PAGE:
A unified interface to services based around PGP would be easier to implement if a standard nomenclature for resources was available. At the moment, an ad hoc collection of machines on the internet run email-based PGP public key servers; another, overlapping, collection permit keys to be fetched by anonymous ftp and another collection have a WWW-based interface. Software is available by anonymous ftp but it is not always obvious where to look for a particular package, despite the best efforts of the authors of Frequently Asked Questions lists. Given the propensity for services to be run by graduate students without official permission from their institutions, it is not surprising that services disappear or migrate with very little warning.
In 1994, the domain pgp.net was created to allow a uniform naming scheme to be implemented. Each major component, such as public key service, or anonymous ftp access to packages, would reside on ` service .pgp.net' with that name pointing to the physical machine providing the service. With this structure, if a service is moved from one machine to another, a simple change to the DNS will record that fact --- client software need not know that any change has taken place. Examples of pgp.net addresses include ftp.pgp.net which currently points to the anonymous ftp archive at Oxford and its mirror sites, and keys.pgp.net which is a set of equal-priority MX records pointing at the current set of stable email keyservers.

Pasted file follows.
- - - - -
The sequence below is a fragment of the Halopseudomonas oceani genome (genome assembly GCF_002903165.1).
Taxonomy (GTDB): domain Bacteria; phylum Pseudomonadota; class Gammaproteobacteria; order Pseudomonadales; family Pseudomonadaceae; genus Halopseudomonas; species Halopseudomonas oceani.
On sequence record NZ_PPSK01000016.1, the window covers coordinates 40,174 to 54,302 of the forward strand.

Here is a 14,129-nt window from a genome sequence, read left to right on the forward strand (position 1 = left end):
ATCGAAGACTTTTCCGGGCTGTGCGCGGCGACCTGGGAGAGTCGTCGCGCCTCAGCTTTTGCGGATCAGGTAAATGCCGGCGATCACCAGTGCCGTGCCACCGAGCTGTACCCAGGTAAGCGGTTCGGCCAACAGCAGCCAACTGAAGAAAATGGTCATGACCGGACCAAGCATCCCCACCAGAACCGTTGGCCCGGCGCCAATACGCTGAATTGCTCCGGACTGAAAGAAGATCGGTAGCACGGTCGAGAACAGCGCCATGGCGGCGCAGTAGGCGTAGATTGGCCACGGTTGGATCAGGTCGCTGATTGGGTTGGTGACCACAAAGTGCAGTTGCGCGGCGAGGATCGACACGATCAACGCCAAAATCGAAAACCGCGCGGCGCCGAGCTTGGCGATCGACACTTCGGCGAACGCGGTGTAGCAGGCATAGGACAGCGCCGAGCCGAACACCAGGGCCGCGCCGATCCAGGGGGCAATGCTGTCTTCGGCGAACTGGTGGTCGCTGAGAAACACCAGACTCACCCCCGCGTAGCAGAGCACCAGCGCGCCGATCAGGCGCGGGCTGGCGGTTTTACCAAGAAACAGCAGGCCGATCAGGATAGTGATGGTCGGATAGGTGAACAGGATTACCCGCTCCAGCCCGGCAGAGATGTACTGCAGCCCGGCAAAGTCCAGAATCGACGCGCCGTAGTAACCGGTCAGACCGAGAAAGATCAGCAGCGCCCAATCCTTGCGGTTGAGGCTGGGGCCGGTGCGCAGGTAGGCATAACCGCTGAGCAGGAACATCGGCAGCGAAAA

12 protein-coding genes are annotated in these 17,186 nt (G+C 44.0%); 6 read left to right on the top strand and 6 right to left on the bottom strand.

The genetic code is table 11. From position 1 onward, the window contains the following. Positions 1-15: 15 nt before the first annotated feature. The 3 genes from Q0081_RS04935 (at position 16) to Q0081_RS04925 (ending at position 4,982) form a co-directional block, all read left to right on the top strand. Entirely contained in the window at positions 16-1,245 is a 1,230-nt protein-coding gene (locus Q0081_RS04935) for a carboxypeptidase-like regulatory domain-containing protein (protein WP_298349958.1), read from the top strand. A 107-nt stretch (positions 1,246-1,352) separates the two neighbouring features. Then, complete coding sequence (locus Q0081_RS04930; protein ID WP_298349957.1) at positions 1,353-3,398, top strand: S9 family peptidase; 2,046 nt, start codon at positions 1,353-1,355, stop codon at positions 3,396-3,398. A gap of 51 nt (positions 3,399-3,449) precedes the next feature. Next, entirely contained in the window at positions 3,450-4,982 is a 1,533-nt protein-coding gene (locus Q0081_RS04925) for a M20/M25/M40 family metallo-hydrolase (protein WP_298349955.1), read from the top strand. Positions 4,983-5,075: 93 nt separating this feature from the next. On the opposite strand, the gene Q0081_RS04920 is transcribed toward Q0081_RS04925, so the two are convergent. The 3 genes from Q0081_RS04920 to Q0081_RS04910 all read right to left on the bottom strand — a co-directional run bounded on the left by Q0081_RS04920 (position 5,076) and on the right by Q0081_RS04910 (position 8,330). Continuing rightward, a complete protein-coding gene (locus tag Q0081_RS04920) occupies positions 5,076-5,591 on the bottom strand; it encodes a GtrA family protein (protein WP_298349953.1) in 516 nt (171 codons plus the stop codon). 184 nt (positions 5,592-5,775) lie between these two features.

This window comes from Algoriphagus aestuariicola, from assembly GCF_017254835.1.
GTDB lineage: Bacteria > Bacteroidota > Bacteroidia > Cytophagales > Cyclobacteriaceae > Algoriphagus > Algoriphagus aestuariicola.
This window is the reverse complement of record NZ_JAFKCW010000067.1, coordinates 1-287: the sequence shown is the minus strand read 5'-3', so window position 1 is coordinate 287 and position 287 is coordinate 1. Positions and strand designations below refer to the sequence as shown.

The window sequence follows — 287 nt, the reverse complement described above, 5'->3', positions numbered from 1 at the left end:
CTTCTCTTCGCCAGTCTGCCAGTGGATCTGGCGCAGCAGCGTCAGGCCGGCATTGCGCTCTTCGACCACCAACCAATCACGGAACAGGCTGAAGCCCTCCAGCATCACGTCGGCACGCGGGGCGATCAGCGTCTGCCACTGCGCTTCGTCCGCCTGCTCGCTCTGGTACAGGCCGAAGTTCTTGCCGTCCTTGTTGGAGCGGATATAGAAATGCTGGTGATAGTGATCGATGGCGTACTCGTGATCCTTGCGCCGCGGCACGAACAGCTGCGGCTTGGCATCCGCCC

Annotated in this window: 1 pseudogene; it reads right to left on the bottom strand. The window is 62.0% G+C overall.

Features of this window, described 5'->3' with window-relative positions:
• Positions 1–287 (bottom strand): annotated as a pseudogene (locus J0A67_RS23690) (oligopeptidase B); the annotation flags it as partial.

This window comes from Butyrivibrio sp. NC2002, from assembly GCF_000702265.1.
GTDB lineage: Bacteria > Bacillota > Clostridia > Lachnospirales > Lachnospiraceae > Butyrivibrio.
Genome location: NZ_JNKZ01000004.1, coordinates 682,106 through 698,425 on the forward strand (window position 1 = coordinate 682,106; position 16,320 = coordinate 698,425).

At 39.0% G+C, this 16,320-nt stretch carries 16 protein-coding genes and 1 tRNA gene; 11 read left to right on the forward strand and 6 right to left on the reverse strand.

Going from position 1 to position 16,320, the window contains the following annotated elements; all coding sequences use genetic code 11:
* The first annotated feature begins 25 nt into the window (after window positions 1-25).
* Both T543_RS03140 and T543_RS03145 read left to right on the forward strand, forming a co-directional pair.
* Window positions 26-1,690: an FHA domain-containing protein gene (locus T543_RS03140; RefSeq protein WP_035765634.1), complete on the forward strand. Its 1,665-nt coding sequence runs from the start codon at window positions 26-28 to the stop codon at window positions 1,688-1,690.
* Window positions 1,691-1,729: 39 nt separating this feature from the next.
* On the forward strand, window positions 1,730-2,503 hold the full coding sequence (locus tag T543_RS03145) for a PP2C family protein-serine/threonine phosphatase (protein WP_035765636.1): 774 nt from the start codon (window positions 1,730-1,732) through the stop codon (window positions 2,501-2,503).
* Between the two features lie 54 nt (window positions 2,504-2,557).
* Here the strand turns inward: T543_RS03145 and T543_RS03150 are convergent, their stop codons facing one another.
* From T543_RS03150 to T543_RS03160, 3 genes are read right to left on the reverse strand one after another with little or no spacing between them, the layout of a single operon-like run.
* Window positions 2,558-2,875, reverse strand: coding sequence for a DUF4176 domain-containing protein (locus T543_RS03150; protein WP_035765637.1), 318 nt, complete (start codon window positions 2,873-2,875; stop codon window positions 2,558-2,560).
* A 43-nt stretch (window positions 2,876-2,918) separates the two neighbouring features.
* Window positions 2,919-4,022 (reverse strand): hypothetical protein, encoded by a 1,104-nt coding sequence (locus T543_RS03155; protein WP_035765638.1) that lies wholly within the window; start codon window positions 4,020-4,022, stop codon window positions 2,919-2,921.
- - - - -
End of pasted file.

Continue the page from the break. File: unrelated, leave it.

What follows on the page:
It was recognized that the pgp.net resources would need to be distributed among a number of sites. (By ``distributed'' we mean simply that data may be found at more than one site; we do not say whether or not the data at one site is an identical copy of that held at another.) Accordingly, the domain has been split into regional portions by inserting ` region.' before the pgp.net. Thus, the key service intended primarily for German clients would be keys.de.pgp.net whereas British academia's ftp archive would be ftp.ac.uk.pgp.net. Note that this structure permits local customizations, such as help texts in an appropriate language, without altering the location independence of services.
At the time of writing, pgp.net is being populated. There are four sites in ftp.pgp.net --- located in Hamburg, Oxford, Paderborn and Tromsø. A mirror site in Korea is likely to come on-line shortly. The email key service has sub-domains in Germany (two servers, forming keys.de.pgp.net), Finland, The Netherlands, Norway, the UK and the USA; a Korean site is being tested. Other services implemented include www.pgp.net for a World-Wide Web interface to PGP-related resources, with sub-domains including www.de.pgp.net, www.no.pgp.net and www.ac.uk.pgp.net. The last consists of two machines, one each at UKERNA and Cambridge. The final resource presently implemented is mail.pgp.net, which provides a uniform and location-independent email address for the administrators (whoever they may be at the time) responsible for resources available within pgp.net domain. Valid addresses include firstname.lastname@example.org and email@example.com. The pgp.net domain is expected to grow substantially over the next year.